People flee Godless governments. In 1989, we celebrated the fall of the Berlin Wall.
Look at what a world without faith has brought us. We can't even define ourselves anymore without getting into a heated argument or worse. Our country is filled with powder kegs from many different sources; all waiting for the chance/opportunity to explode. Our cities are falling; even our countrysides are scary with drug addiction rampant.
Perhaps, instead of ___History Months, we should have Pray Your Way Through The Day Month. God is working; ignite something positive.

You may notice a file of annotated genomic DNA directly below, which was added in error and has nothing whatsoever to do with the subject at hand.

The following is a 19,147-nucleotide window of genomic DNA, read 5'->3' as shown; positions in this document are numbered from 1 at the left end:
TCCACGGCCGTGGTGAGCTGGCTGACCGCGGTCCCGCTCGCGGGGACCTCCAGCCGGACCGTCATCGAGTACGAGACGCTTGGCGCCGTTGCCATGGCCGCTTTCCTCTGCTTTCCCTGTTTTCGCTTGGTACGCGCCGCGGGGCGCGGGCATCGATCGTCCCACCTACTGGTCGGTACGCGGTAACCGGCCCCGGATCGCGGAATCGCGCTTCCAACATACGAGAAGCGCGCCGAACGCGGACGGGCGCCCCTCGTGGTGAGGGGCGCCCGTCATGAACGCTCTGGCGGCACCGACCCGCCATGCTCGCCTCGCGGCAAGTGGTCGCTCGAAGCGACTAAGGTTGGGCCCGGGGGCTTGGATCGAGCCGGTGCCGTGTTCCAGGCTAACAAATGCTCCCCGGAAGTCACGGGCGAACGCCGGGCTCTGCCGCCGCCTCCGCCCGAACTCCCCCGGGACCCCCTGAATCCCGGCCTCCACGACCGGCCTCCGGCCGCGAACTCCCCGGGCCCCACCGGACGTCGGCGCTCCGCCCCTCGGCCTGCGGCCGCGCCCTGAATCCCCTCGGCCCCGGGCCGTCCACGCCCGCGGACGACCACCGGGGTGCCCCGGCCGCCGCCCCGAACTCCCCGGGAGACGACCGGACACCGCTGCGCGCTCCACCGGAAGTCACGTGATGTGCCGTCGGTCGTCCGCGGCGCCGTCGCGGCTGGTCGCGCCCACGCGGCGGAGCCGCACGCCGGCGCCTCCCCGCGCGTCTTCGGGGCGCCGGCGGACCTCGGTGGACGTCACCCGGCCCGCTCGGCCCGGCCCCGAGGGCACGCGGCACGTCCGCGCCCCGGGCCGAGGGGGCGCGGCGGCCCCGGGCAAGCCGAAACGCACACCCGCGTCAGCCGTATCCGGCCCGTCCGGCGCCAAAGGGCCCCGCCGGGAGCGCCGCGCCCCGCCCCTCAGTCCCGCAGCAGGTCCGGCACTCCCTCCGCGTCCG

We all struggle with our sense of purpose, but our younger generations struggle more. Individual sense of purpose is difficult enough, but we also no longer have a national sense of purpose or identity, which is why we have descended into identity politics. Without purpose, there is no meaning or point to our lives. We are cast adrift on an endless and fruitless search, wandering aimlessly, as you describe. Most of us had a clear sense of purpose growing up in families, churches and communities. And, in this country. We knew what we were about. We could define it. At work we had a core mission, values and goals. It wasn't all harmonious and correct. Community, especially families, can be pretty tumultuous, but their foundations were strong. The path may not have been clear, but we always knew where we were going and the roots upon which we stood. We are no longer rooted in family, community or national identity. The young are quick to leave all behind, easily discarding their heritage and their elders with a never look back policy. Until they need them again. We can no longer define family; we can no longer define community; we can no longer define ourselves as one nation. Our children struggle with all sorts; rudderless, without foundation. Family is. ... It is all life. It is Nature. Natural. Every life form has a family of some kind, every single living thing is born and does not stand alone. We are all connected and intertwined and are consumed by each other. We forget this in the mindless search to describe terms mother, father, sister, brother, friend. In the Australian Aboriginal language (they are the longest surviving race of humanity we know- over 50,000 years in peace and harmony with each other and nature- no wars, no tribalism), there is no word for family. Family just is. Every single thing on their entire continent is Family to them. Every person, every animal, every tree, every flower, every snake, every spider, every organism; the dust on the ground, the air, the rain. Perhaps that is the obvious secret we overlook.